In response to last month's shooting death of 13-year-old Andy Lopez, a group of local Latino leaders met with Sonoma County's top law enforcement officials Thursday and called on them to change a police culture which they believe views Latino communities as "war zones."
The plea was made during a forum organized by Los Cien, a Latino leadership group, to open a dialog after the shooting with Sonoma County District Attorney Jill Ravitch, Sheriff Steve Freitas and Santa Rosa Police Chief Tom Schwedhelm.
Irene Rosario, a Moorland Avenue resident who works as a field representative with SEIU Local 1021, said whenever police officers or sheriff's deputies enter such neighborhoods as Moorland Avenue, Steele Lane or South Park, "officers that come into the community already have a mindset that criminals are there and we need to get them."
"And I'm not saying they shouldn't do that, but I don't believe that mindset is that prevalent in other communities." she said. "And how do we address that?"
Mariano Guzman, a past president of the Hispanic Chamber of Commerce and local business owner, said that while he appreciates the dangers law enforcement officers face daily, their attitudes toward members of the Latino community need to change.
"I could get stopped tomorrow — it doesn't matter who I am, it's what I look like — it's the attitude of that officer that comes to my window that scares me," said Guzman.
Lisa Maldonado, executive director of the North Bay Labor Council, said there is a perception in the Latino community that law enforcement actions are colored by their attitudes toward the Latino community.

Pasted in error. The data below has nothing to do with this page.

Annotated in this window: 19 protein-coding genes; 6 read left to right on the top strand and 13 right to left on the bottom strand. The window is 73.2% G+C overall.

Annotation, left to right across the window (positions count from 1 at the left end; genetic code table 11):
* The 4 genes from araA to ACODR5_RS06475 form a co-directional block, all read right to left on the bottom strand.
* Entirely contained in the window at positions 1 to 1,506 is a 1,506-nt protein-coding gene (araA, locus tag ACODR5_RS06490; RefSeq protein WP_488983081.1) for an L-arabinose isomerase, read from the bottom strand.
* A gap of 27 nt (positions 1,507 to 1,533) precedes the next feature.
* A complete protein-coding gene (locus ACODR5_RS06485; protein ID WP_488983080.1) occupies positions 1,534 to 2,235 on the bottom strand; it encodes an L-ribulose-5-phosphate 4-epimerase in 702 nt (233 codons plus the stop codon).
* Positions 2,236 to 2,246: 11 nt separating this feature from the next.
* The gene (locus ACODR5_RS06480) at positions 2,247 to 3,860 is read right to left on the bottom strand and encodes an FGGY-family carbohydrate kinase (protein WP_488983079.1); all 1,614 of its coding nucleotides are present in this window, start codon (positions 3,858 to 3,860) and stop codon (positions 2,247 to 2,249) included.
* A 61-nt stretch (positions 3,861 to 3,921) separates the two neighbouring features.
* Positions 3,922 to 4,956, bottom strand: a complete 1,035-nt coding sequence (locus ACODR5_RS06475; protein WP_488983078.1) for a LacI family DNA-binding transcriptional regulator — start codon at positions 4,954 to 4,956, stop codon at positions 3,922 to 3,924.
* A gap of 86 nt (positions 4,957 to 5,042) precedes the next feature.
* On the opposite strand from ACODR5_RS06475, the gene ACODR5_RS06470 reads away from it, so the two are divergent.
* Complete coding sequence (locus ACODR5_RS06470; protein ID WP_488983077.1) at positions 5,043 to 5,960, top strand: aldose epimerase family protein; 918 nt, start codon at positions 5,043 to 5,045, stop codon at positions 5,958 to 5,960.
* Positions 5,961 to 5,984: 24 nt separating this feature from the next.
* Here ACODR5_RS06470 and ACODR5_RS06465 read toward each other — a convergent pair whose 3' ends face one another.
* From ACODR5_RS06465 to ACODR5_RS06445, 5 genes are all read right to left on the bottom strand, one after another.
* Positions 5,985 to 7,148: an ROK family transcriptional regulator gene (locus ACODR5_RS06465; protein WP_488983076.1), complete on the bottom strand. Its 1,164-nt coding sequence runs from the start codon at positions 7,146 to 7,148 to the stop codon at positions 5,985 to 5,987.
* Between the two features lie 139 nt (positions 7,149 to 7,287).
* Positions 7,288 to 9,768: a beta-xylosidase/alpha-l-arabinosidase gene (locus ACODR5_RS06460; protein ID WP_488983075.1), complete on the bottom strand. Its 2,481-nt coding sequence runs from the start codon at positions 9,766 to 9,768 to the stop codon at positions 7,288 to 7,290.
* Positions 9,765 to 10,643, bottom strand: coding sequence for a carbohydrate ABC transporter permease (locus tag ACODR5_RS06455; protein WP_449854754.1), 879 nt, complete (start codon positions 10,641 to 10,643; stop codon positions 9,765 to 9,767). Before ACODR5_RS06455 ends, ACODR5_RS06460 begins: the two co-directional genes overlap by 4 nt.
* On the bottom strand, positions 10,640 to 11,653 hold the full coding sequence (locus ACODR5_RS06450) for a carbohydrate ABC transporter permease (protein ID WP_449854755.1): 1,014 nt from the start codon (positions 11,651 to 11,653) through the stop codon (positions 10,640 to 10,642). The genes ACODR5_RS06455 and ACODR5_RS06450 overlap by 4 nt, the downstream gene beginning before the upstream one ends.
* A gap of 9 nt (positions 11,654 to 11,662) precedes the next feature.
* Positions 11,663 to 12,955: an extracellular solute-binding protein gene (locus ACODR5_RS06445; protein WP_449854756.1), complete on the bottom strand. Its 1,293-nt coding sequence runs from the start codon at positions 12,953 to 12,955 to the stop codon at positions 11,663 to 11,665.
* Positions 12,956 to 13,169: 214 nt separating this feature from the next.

"The community feels treated less like a neighborhood and more like a war zone," Maldonado said.
Both Schwedhelm and Freitas agreed that more steps must to be taken to build trust between local law enforcement and communities they police.
Freitas said he has tried to take measures to bridge that gap, citing the department's citizens academy and his "customer service" philosophy he stresses with deputies.
"Changing a culture, though, takes time," he said.
Freitas said that recent budget cuts have also dealt a blow to community outreach efforts, and in some cases, community-related training has been "on our own."
"I'm not here to cry for more money, but a lot of the people that did the things that you say we should do are gone," he said. "You have me convinced, but the 500 and some odd deputies that I have, they need to hear from you, too."
The forum at the Flamingo Hotel gave each of the guests an opportunity to discuss their role in the ongoing criminal investigation into the death of Andy Lopez, who was shot by a Sonoma County sheriff's deputy on Oct. 22.
Deputy Erick Gelhaus, a 24-year veteran with the Sheriff's Office, told police he fired at Lopez because he thought the boy's airsoft BB gun — which looked like an AK-47 assault rifle — was a deadly weapon. But critics question whether Gelhaus gave Lopez enough time to understand what was happening.
At the start of the forum, Freitas again expressed "personal sadness and sorrow" over the shooting, adding that he hoped the local community could work together "to prevent something like this from happening again."
Freitas explained the two-decade-old law enforcement protocol that put the Santa Rosa Police Department in charge of the criminal investigation into the shooting. Review of the investigation is the responsibility of the District Attorney's Office.